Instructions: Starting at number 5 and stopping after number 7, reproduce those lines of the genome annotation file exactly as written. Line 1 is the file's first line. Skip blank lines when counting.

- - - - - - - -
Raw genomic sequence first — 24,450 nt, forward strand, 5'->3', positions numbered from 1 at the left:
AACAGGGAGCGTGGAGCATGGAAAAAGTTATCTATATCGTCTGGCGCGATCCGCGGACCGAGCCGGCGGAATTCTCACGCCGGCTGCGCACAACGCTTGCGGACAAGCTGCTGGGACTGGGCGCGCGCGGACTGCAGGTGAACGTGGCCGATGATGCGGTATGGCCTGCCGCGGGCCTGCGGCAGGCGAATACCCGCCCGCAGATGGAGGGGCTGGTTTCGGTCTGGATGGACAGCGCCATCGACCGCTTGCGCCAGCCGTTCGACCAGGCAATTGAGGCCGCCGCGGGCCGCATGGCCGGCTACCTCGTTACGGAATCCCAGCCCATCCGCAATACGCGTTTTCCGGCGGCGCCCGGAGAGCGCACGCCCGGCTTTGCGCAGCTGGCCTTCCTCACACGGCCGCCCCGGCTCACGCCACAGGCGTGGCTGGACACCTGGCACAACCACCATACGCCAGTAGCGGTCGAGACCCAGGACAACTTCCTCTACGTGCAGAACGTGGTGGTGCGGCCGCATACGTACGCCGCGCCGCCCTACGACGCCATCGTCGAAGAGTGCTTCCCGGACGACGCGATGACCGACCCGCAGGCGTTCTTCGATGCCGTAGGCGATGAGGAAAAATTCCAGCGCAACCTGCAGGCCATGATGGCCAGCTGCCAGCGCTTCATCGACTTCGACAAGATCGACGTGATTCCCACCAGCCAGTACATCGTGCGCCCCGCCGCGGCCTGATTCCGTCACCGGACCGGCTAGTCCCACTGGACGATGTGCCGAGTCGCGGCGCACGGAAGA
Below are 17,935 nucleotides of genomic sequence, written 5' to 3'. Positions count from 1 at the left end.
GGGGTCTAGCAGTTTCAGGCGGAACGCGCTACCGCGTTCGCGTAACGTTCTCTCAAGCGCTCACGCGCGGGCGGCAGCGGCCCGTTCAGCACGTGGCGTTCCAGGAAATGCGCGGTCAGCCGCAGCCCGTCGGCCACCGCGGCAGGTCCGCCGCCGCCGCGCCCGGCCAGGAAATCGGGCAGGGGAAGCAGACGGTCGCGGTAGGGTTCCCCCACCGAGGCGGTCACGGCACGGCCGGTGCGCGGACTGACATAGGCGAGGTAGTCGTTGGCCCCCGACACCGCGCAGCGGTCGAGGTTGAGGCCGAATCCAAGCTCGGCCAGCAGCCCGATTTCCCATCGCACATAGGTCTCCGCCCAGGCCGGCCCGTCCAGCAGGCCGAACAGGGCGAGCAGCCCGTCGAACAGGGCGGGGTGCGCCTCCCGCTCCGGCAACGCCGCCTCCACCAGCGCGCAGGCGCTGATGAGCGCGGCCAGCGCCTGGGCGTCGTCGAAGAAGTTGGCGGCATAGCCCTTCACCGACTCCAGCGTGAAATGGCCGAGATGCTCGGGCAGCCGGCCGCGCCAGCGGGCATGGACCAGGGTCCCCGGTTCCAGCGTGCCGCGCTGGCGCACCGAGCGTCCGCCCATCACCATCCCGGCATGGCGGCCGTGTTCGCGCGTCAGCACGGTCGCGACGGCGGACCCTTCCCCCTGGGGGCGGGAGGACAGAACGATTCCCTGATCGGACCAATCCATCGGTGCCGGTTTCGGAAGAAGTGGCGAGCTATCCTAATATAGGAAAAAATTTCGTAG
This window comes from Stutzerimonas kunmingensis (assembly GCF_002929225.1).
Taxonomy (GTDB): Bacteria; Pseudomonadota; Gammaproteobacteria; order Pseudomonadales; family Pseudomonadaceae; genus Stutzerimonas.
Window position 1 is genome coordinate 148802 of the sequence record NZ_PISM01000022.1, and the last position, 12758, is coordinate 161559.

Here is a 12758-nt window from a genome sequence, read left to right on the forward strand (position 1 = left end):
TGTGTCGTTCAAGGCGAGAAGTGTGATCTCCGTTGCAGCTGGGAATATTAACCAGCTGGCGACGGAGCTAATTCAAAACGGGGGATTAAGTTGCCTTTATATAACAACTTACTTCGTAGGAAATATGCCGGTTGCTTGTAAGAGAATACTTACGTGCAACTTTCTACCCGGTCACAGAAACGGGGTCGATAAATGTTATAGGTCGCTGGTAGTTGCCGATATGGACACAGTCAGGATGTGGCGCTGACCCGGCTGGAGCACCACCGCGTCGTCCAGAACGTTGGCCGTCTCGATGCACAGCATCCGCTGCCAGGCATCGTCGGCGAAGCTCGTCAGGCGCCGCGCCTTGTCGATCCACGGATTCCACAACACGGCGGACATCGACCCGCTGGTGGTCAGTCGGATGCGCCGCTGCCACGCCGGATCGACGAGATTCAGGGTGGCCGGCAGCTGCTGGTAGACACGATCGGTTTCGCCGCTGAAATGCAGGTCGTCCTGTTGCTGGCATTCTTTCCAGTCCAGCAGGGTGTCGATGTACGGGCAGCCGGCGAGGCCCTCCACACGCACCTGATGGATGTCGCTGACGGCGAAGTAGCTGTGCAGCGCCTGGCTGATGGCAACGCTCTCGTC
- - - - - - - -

This window comes from Stutzerimonas kunmingensis (assembly GCF_002929225.1).
Taxonomy (GTDB): Bacteria; Pseudomonadota; Gammaproteobacteria; order Pseudomonadales; family Pseudomonadaceae; genus Stutzerimonas.
Window position 1 is genome coordinate 148802 of the sequence record NZ_PISM01000022.1, and the last position, 12758, is coordinate 161559.